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Once our hardwood is planed to the correct thickness, we cut the angle on a table saw to allow for a smooth transition. There is no rule for this angle as it will vary with the width of the wood and the height of the transition you are trying to accomplish. It’s a matter of figuring out where the saw blade will be when it enters the thin end of the transition and where it will exit when it exits the thicker end of the transition. Given the varied thickness of this hardwood, it is not possible to use an anti kickback device on the table saw so ensure you are not standing directly behind the piece when you are cutting the angle for this transition piece.
Here is our transition after installation.
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You will see a gradual profile change across this transition but it is so gradual that it wouldn’t be visible unless it was pointed out to you. Our customer was so happy with the results of this hardwood transition, she asked us to address the three other transitions on the second floor of this Glebe home.
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Here was a similar problem for the entrance to the bathroom. The metal piece of bull nosing was very hard on the bottom of your feet when stepped on. You can see the quarter round slope down which exposed the metal bull nosing that was used to cap the linoleum for the bathroom floor.
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We’ve heard the feet in the Glebe are much happier since installing this transition.
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The method used to tackle this transition was interesting to say the least. The hallway height was an inch and a quarter higher than the floor in the bedroom of this Glebe home. We’re not that keen on using metal bull nosing to cap when two areas that have hardwood meet but that’s one way to do it.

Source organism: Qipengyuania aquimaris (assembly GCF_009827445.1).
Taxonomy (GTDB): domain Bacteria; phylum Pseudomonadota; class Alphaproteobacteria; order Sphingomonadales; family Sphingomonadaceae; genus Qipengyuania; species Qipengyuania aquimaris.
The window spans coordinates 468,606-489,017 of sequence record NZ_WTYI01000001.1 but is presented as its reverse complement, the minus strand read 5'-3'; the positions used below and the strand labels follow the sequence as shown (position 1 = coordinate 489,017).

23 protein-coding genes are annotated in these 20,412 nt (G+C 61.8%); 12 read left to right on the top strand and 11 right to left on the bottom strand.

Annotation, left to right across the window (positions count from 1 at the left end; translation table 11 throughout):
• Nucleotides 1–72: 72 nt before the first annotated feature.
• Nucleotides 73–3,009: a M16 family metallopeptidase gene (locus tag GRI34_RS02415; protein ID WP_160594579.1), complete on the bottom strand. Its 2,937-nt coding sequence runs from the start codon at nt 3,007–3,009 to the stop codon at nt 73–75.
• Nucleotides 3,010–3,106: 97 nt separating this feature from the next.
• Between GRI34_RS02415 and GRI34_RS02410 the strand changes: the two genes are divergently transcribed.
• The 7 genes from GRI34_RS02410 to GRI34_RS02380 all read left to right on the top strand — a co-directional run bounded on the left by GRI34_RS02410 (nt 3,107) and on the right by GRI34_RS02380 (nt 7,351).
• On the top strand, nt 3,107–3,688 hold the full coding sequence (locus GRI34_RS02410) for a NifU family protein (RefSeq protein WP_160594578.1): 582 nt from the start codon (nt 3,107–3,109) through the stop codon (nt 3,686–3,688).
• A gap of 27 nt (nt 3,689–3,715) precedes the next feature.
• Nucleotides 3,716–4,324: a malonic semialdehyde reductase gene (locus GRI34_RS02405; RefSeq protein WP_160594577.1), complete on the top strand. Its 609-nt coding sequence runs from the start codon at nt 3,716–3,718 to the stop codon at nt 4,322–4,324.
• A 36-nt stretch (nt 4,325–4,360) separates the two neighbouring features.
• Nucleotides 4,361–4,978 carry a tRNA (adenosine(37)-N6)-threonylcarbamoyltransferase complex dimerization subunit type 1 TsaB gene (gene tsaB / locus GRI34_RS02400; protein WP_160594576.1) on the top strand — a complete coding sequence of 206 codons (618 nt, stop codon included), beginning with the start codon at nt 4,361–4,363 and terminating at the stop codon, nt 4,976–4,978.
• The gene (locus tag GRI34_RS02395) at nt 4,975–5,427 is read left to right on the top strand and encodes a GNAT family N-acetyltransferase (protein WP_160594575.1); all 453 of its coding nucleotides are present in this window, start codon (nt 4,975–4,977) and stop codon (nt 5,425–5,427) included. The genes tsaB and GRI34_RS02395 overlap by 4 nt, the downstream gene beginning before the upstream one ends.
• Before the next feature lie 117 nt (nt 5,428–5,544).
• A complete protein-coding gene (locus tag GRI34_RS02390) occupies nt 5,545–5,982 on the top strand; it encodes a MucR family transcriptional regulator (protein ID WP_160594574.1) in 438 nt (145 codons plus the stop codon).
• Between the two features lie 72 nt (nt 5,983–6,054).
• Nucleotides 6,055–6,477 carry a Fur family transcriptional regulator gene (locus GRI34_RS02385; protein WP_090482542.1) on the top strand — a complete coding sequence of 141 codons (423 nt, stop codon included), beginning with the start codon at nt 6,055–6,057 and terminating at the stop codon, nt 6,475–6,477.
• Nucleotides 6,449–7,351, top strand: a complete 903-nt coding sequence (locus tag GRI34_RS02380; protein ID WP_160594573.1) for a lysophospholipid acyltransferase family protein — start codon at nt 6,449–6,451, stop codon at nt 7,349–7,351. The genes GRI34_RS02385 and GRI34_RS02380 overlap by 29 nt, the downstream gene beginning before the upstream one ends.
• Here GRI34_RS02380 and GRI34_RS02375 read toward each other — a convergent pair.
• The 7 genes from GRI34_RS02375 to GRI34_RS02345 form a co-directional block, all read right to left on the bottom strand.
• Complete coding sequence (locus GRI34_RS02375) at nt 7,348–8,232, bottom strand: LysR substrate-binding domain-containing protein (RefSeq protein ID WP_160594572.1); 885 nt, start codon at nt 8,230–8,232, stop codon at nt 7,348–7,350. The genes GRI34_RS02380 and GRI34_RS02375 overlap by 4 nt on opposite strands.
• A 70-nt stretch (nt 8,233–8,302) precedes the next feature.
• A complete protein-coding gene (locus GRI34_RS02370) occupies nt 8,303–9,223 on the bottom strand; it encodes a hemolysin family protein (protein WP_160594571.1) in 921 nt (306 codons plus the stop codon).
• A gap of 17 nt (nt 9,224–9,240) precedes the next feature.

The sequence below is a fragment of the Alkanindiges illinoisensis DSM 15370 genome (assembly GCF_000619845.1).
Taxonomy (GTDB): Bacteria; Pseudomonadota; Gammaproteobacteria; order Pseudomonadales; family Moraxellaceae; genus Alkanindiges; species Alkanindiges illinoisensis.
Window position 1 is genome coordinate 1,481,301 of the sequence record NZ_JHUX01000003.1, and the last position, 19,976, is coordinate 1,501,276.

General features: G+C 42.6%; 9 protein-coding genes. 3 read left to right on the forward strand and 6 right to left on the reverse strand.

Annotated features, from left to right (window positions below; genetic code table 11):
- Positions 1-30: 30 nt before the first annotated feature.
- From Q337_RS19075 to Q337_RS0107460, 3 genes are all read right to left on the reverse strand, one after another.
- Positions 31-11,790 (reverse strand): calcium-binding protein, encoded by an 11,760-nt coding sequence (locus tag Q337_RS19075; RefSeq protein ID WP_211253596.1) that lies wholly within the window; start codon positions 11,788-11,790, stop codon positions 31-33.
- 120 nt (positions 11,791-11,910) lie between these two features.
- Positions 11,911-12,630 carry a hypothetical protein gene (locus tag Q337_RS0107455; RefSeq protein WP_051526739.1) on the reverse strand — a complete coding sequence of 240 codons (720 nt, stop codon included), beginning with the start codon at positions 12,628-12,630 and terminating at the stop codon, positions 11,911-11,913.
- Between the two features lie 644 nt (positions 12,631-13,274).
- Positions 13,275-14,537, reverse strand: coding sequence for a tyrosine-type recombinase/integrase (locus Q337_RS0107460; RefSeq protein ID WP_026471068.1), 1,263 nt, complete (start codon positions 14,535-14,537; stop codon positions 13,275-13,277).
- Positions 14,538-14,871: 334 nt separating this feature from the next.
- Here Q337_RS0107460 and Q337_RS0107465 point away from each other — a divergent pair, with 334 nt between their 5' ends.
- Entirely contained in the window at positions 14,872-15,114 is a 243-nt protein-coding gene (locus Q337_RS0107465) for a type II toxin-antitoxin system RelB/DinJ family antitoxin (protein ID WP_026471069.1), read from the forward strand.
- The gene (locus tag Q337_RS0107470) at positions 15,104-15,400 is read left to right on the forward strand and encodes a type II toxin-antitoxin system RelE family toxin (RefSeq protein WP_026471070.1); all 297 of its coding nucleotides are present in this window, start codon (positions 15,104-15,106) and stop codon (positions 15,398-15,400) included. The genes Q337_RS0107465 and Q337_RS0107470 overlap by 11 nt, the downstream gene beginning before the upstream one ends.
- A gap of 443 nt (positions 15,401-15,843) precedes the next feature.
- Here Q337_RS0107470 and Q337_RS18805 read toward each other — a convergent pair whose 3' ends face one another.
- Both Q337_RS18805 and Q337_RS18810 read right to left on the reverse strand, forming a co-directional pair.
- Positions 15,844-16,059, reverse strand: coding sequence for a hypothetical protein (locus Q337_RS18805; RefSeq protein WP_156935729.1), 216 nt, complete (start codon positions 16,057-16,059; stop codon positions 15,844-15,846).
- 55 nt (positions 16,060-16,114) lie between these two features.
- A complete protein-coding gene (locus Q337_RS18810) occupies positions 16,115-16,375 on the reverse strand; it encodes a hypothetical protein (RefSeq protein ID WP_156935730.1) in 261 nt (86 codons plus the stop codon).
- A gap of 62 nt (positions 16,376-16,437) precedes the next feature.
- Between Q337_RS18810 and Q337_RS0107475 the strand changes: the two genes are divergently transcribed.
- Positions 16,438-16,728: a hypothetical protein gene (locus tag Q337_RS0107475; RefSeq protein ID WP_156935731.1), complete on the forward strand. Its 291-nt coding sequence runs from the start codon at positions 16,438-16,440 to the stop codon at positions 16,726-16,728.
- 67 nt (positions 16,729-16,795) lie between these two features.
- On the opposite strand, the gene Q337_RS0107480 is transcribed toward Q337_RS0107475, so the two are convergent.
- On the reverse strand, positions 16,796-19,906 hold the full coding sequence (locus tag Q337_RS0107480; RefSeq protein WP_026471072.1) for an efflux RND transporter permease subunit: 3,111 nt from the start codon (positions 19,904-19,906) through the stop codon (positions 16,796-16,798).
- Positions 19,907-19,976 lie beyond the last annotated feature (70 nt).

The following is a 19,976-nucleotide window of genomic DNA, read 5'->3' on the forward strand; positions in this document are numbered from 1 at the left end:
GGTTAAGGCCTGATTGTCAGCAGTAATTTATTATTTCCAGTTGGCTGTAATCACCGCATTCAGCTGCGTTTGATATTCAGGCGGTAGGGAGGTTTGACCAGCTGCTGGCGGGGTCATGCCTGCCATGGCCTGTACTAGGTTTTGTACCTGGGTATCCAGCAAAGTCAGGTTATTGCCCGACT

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This picture is taken from floor level which shows the molding that was used to build up an inch and a quarter. First, two pieces of ¼” plywood were ripped and fit along the length of the entrance to build up the area. A piece of quarter round was then used to cap the side of the plywood so you couldn’t see it. Next, a piece of ¾” round was placed on top of the plywood to build up to the height to sit flush with the metal bull nosing.
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The same MO was used for the transition from the hallway into the office of this Glebe home.
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And once all “the stuff” was removed, we were ready to install our new transition
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The new transition in the master bedroom is installed and the stubbed toes issue in the Glebe is solved.
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Because the metal bull nosing was screwed into the hallway hardwood flooring, it was necessary to plane a small strip of the same hardwood flooring down to about 1/16 of an inch and match this flush along our transition to hide the screw holes. Although we had putty that matched very closely, it still didn’t look right without this strip. Had we installed the hardwood, it would have been possible to make the transition with a tongue that could have fitted into the groove of the hallway hardwood flooring. In this particular case, the grove had been ripped off prior to installation.
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And our final transition in between the Office and hallway is installed in this Glebe home.